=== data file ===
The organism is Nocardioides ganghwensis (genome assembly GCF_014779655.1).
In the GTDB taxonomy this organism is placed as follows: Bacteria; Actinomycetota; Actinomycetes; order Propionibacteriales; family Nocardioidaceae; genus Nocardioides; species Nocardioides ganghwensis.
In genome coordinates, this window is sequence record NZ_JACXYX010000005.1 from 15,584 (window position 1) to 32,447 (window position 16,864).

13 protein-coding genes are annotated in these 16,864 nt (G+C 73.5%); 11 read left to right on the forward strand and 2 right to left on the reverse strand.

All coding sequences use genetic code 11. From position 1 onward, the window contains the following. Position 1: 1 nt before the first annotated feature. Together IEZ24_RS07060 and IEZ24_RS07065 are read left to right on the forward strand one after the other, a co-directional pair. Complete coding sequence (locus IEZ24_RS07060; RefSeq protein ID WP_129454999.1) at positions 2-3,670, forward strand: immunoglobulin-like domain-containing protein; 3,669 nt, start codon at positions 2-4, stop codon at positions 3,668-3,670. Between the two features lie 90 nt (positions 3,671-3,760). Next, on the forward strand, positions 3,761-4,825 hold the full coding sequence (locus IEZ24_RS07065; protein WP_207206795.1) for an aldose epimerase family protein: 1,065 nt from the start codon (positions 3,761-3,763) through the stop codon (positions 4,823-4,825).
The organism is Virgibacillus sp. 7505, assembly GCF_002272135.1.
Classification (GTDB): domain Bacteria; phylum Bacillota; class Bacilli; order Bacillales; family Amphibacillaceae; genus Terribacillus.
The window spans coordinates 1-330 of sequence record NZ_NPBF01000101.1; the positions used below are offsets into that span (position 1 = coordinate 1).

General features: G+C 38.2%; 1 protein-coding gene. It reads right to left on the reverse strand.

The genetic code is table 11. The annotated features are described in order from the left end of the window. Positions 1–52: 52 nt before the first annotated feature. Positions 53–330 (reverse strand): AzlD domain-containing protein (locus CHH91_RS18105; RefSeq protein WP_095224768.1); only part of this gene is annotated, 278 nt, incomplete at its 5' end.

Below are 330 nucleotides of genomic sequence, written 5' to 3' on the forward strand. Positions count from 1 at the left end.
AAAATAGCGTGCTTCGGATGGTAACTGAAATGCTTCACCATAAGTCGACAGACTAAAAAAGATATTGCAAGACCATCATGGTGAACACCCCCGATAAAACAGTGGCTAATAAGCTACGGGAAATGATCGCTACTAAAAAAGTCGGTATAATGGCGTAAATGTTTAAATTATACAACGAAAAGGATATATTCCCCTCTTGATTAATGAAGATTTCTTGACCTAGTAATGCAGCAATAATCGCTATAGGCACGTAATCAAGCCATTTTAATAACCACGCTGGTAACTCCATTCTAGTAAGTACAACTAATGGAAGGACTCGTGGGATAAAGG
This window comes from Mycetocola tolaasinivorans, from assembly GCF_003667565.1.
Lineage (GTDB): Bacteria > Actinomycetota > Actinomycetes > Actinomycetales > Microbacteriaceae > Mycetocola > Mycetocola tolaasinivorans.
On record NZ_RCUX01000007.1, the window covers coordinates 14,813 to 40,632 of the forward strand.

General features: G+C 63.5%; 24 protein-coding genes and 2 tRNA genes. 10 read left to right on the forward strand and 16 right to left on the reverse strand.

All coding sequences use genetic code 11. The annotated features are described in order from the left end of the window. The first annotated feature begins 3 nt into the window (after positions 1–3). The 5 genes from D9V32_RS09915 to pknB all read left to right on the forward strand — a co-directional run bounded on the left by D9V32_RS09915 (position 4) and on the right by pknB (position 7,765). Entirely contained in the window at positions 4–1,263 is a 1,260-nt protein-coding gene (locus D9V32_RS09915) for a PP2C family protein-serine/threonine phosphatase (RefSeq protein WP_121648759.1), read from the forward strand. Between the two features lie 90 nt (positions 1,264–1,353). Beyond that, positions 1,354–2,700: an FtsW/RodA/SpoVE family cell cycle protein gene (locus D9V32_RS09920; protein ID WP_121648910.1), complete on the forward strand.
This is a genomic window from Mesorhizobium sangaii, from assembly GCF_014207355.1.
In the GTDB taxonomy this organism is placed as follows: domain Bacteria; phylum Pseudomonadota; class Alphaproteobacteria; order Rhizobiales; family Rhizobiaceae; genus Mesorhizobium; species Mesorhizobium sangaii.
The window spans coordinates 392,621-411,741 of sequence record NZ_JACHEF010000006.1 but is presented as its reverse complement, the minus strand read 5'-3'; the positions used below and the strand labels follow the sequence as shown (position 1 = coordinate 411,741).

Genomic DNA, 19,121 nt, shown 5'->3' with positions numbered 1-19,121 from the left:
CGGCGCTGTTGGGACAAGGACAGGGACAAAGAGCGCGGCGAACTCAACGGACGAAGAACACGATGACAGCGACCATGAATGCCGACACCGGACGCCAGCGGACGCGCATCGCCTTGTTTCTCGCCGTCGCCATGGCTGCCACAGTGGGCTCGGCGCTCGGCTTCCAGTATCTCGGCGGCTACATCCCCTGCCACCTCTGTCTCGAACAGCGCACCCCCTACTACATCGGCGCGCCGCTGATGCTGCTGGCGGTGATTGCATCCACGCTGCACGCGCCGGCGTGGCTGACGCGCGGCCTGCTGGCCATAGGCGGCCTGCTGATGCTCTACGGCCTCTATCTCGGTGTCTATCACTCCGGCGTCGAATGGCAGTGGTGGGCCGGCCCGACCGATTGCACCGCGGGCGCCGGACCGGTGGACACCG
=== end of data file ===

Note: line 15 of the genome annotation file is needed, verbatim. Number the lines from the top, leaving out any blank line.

On record NZ_RCUX01000007.1, the window covers coordinates 14,813 to 40,632 of the forward strand.